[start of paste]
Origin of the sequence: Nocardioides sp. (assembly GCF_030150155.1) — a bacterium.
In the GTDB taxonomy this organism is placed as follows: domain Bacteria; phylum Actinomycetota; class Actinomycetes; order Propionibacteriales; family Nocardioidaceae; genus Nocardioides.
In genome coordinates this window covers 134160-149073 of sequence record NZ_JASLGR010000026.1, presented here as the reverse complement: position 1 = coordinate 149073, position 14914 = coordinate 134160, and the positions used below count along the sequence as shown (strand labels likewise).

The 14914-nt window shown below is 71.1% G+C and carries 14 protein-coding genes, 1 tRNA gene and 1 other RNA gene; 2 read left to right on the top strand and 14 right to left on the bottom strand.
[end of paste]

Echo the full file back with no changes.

Origin of the sequence: Nocardioides sp. (assembly GCF_030150155.1) — a bacterium.
In the GTDB taxonomy this organism is placed as follows: domain Bacteria; phylum Actinomycetota; class Actinomycetes; order Propionibacteriales; family Nocardioidaceae; genus Nocardioides.
In genome coordinates this window covers 134160-149073 of sequence record NZ_JASLGR010000026.1, presented here as the reverse complement: position 1 = coordinate 149073, position 14914 = coordinate 134160, and the positions used below count along the sequence as shown (strand labels likewise).

The 14914-nt window shown below is 71.1% G+C and carries 14 protein-coding genes, 1 tRNA gene and 1 other RNA gene; 2 read left to right on the top strand and 14 right to left on the bottom strand.